The owner of Paraiso Flower Shop in Irving told WFAA that most customers opted for smaller arrangements this Mother’s Day after inflation impacted flower costs.
IRVING, Texas — At Paraiso Flower Shop in Irving, owner Blanca Romero’s workflow didn’t slow down leading up to Mother’s Day.
“Today is very busy,” Romero said on Sunday afternoon.
It wasn’t just completing a large amount of orders she was worried about.
Romero told WFAA that inflation and supply chain issues have been crippling in the days leading up to one of the busiest days of the year.
“This year is high,” Romero said.
Romero said the cost of flowers she purchases from wholesalers has spiked drastically.
According to statistics from the Labor Department, indoor plants and flower prices are up 14% from 2020.
Florists like Romero are increasing prices to cover flower costs.
“My price to deliver is more than last year it’s $5 more, they say ‘why?’ That’s because it’s the price for the gas, flowers, driver, everything is high!” Romero said.
The National Retail Federation estimated that this Mother’s Day, consumers are expected to spend an average of $245 on mother’s day, a record amount.
Mother’s Day spending is expected to total $31.7 billion this year, up $3.6 billion from 2021’s record spending, according to NRF.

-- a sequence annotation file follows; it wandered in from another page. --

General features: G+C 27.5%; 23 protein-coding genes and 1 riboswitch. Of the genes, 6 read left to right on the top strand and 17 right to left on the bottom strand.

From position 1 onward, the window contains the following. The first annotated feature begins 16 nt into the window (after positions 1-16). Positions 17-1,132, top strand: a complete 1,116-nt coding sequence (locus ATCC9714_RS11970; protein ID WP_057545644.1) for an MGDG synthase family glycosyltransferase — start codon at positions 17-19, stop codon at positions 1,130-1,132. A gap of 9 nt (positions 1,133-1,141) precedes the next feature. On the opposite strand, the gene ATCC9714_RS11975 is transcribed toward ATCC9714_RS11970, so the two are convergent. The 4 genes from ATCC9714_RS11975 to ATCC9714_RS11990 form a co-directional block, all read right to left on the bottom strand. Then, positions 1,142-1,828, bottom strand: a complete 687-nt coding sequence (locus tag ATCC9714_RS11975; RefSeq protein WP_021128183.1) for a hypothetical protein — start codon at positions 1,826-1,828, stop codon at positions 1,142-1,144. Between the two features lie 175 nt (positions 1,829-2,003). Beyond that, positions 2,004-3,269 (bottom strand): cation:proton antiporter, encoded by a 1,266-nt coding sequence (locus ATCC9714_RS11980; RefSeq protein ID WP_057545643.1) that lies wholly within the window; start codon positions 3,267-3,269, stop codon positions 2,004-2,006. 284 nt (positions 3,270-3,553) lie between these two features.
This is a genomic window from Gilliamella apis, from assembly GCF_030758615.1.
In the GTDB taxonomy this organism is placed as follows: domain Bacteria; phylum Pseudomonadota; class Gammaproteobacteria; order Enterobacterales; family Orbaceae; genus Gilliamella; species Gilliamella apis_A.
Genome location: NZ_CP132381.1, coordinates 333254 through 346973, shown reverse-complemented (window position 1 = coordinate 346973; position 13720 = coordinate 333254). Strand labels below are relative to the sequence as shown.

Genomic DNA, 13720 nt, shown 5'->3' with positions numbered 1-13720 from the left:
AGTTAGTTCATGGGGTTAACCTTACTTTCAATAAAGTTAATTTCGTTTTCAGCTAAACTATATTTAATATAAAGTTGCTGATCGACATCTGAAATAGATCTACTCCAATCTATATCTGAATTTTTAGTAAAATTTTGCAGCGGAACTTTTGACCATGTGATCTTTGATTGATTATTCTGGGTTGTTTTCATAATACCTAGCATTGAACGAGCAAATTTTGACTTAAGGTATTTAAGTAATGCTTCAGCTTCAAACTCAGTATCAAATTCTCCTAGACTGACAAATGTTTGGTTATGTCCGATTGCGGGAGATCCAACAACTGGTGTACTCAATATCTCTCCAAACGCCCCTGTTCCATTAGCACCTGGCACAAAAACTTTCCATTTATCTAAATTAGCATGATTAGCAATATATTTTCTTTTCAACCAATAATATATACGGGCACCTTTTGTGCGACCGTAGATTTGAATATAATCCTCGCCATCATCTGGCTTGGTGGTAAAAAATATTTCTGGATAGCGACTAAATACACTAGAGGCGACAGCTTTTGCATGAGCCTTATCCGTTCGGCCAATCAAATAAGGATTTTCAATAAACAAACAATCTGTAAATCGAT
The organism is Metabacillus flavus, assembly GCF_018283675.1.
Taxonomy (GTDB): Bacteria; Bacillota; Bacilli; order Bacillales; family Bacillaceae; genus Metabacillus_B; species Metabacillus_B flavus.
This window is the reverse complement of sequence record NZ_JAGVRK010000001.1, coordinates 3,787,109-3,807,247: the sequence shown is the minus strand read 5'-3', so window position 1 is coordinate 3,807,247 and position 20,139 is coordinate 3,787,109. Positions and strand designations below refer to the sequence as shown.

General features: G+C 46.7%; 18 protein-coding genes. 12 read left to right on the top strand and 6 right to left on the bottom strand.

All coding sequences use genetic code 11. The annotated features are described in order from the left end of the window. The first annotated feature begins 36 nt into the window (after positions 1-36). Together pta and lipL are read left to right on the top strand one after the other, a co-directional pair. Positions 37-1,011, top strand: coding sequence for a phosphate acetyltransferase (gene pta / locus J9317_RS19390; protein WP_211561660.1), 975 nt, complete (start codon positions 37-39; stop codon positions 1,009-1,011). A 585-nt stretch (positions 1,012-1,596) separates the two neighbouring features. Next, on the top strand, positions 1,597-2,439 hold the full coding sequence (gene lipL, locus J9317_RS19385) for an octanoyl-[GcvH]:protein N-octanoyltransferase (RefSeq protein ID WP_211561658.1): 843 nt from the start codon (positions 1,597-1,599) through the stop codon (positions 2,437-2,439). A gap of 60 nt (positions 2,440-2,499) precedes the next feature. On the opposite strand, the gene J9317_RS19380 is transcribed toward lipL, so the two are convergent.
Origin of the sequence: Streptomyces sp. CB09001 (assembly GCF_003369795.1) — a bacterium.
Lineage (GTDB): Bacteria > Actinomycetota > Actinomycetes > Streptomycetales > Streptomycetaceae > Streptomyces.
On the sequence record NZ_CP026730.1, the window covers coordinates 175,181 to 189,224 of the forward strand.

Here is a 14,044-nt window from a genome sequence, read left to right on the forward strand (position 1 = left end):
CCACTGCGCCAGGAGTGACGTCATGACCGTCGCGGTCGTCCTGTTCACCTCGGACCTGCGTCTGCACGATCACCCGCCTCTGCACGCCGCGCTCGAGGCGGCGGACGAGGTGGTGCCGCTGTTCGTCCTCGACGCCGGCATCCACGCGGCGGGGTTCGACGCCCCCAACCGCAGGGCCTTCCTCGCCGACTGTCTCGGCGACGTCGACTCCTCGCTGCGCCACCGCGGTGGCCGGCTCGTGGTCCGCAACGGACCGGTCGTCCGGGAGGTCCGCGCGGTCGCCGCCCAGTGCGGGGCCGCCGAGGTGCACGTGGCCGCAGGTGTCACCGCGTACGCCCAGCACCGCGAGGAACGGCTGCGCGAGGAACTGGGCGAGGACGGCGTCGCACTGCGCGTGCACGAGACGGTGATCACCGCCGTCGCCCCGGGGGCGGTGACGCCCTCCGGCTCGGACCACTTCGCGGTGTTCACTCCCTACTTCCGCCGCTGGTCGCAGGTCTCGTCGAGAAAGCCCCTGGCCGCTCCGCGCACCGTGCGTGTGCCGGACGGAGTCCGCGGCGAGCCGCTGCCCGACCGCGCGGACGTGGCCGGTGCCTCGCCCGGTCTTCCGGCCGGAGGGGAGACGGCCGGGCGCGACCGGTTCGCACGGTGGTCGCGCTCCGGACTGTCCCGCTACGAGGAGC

When it comes to the flower industry, even delivery drivers are dealing with higher costs of doing business.
Deliver driver Sir Gardner told WFAA he’s paying more for gas this year, and it’s making deliveries more costly.
“It’s crazy. It’s real crazy,” Gardner said.
Gardner said the increase in gas prices is getting passed down to customers this year.
“The price goes up on gas, then the price goes up on delivery,” Gardner said.
Despite inflation and supply chain issues, Romero said her business is going strong. On Sunday, she showed customers a selection of vases and teddy bears to choose from. The merchandise currently in her store took two months to arrive due to supply chain issues.
Since she had to raise her prices this year, a majority of her customers opted for small arrangements.
“People don’t wanna spend a lot this year,” Romero said.
Despite higher prices, pre-ordered arrangements covered every corner of her shop.